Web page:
New York City police do not investigate every traffic accident -- even those where someone is traumatically injured.

 

Transportation Alternatives, a transit advocacy group, reported today that police only investigate 10 percent of about 3,000 crashes that seriously injure New Yorkers.

 

Last July, a car struck Clara Heyworth, 28, on her way to meet her husband, Jacob Stevens. She later died from her injuries, which included blunt trauma to her head and lower right side, according to court documents.

 

Stevens filed a lawsuit today against the NYPD, alleging that cops did not do enough to investigate her case.

 

The NYPD has 19 investigators in its Accident Investigation Squad, but
the officers are only called to the scene of a crash when a victim is
dead or likely to die, according to Transportation Alternatives. In Heyworth’s case, police apparently believed she would live.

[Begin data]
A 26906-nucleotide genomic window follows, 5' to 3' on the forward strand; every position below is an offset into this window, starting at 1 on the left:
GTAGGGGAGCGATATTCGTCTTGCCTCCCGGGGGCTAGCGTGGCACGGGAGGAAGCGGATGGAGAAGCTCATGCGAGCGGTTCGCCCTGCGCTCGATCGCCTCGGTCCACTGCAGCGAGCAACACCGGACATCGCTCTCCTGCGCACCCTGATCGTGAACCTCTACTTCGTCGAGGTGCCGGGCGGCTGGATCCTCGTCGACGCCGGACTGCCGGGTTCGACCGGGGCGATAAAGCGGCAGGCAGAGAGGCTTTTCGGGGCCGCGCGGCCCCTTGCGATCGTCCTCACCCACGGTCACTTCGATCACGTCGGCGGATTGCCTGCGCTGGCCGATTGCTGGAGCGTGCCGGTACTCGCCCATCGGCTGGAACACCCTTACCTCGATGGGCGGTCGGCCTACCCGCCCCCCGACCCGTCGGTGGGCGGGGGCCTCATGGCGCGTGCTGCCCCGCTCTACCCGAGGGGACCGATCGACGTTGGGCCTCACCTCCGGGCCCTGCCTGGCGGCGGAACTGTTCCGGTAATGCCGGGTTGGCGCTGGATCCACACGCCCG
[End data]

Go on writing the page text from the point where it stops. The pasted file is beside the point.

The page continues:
An NYPD officer requested investigators on the scene at 2:06 a.m., but
the request was canceled at 2:59 a.m., according to documents,
apparently because Heyworth was still alive.

The court documents allege that the driver, Anthony Webb, who was driving with a learner’s permit, was speeding and had been drinking.

Cops eventually investigated the case, but Stevens said the delay meant that they missed much of the evidence, such as measuring skid marks, taking photographs, identifying witnesses or getting videotapes.

According to court documents, Stevens argues, “Webb’s outrageous conduct will go unpunished, because the New York City Police Department failed to investigate Webb, and caused evidence of his crime to be destroyed.”

It continues, “This was no random lapse. NYPD has an official policy of failing to meaningfully investigate crashes."

On the steps of City Hall this morning, Stevens and politicians demanded that Mayor Michael Bloomberg and the NYPD fix the way they investigate traffic crashes.

The group wants Bloomberg to create a task force to overhaul the way cops investigate crashes.

“The police investigate all potentially criminal incidents, not only murders, so why should traffic accidents be any different?” said Councilman Peter Vallone, chair of the Public Safety Committee.